Thursday, 10 June 2010

More on Fly Agarics

In addition to the agarics I found close to home a friend mentioned that while on a run he had found huge numbers of them (and other fungi) in the Cork oak plantation in Canberra.  We arranged to meet near there for a follow up visit.  Let us start with an artistic shot.
There were indeed very large numbers of the fungi around.  The following shots show a linear colony (if that is an acceptable term in mycology) and a cluster.  Note the ground being almost totally covered with fallen cork-oak leaves.
As far as I could determine the disturbed ground around the lower cluster were due to the untidy table manners of White-winged Choughs that were browsing nearby.

I included this image as the white spore print is clearly visible where spores from the tallest fungus have fallen on the one below.

The next two images show the fungus and some of the leaves of oak regrowth.
My friend challenged me to estimate the number of agarics present in the area.  Measuring the length and breadth of the plantation on Google Earth I came up with an area of just over 8 hectares.  In the field there appeared to be about 3m between rows of trees and I decided to do some transects counting the number of fruiting bodies in each avenue (and the number of steps taken for each transect).  I was able (from the breath of the plantation on Google Earth) to estimate the length of my double step as about 1.8m.  Doing 5 transects my study area amounted to 2700 sq m and I counted 318 fruiting bodies.  Simple arithmetic came up with the astounding number of 9,500 fruiting bodies.  The number of bodies per square metre varied considerably between transects but even dividing the number by two still gives close to 5,000!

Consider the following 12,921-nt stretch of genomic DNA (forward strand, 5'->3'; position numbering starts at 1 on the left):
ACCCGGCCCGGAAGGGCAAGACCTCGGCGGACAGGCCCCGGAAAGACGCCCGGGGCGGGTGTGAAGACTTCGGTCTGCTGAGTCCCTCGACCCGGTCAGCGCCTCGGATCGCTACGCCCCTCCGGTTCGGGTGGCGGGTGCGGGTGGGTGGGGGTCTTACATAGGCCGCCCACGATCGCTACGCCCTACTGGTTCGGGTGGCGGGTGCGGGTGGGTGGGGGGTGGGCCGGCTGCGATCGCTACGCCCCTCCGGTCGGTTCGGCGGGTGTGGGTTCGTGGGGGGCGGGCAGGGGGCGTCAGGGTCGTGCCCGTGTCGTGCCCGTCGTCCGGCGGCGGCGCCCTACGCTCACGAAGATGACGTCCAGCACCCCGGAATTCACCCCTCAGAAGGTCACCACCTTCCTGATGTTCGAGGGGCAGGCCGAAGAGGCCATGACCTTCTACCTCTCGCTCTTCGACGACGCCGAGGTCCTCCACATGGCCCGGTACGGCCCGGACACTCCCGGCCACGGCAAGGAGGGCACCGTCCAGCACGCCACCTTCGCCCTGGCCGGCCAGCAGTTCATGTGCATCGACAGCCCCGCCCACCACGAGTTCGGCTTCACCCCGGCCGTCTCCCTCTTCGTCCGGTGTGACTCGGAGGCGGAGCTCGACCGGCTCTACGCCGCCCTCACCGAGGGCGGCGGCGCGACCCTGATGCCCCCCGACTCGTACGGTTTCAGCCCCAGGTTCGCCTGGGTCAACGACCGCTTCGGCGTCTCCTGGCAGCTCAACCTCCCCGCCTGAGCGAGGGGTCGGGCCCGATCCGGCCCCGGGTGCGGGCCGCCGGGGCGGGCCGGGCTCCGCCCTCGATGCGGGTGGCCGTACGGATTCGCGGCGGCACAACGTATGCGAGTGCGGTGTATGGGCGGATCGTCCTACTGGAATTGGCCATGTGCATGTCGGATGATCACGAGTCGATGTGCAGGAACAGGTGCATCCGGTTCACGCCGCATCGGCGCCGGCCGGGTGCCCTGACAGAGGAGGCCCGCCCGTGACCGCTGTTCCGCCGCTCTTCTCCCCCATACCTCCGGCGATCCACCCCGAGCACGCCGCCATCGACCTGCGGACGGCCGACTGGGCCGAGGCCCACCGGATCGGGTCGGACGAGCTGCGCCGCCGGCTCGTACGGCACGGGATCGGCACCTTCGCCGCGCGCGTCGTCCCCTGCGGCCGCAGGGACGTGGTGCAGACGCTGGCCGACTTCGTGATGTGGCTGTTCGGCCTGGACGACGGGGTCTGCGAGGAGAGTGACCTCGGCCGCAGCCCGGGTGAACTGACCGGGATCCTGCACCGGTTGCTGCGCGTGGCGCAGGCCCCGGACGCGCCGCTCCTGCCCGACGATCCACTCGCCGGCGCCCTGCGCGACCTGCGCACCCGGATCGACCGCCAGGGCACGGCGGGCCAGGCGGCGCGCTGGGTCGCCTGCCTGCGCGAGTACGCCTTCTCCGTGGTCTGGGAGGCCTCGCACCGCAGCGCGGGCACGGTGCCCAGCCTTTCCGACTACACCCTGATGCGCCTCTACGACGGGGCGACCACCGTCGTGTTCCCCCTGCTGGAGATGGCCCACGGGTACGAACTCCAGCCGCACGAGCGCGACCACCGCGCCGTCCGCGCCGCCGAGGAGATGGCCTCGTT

There were many many other fungi present.  I was hoping to see a Death Cap (which I have been told have been seen here in the past) but they did not appear.  This (which I cannot identify) was the commonest:

There were a few Boletes:
.....  and a few bracket fungi dealing with fallen cork oak branches.
I did identify some Omphalima chromacea (a Fungimap Target Species, which I have included in other pages) and Stereum hirsutum (also a Target Species.

1 comment:

hunter said...

Hello Martin,

What a fabulous place to go fungi hunting, thank you.

I've never seen Amanita muscaria in numbers anything like you've illustrated. Also, I've never seen such a great example of Stereum hirsutum - that's a real beauty.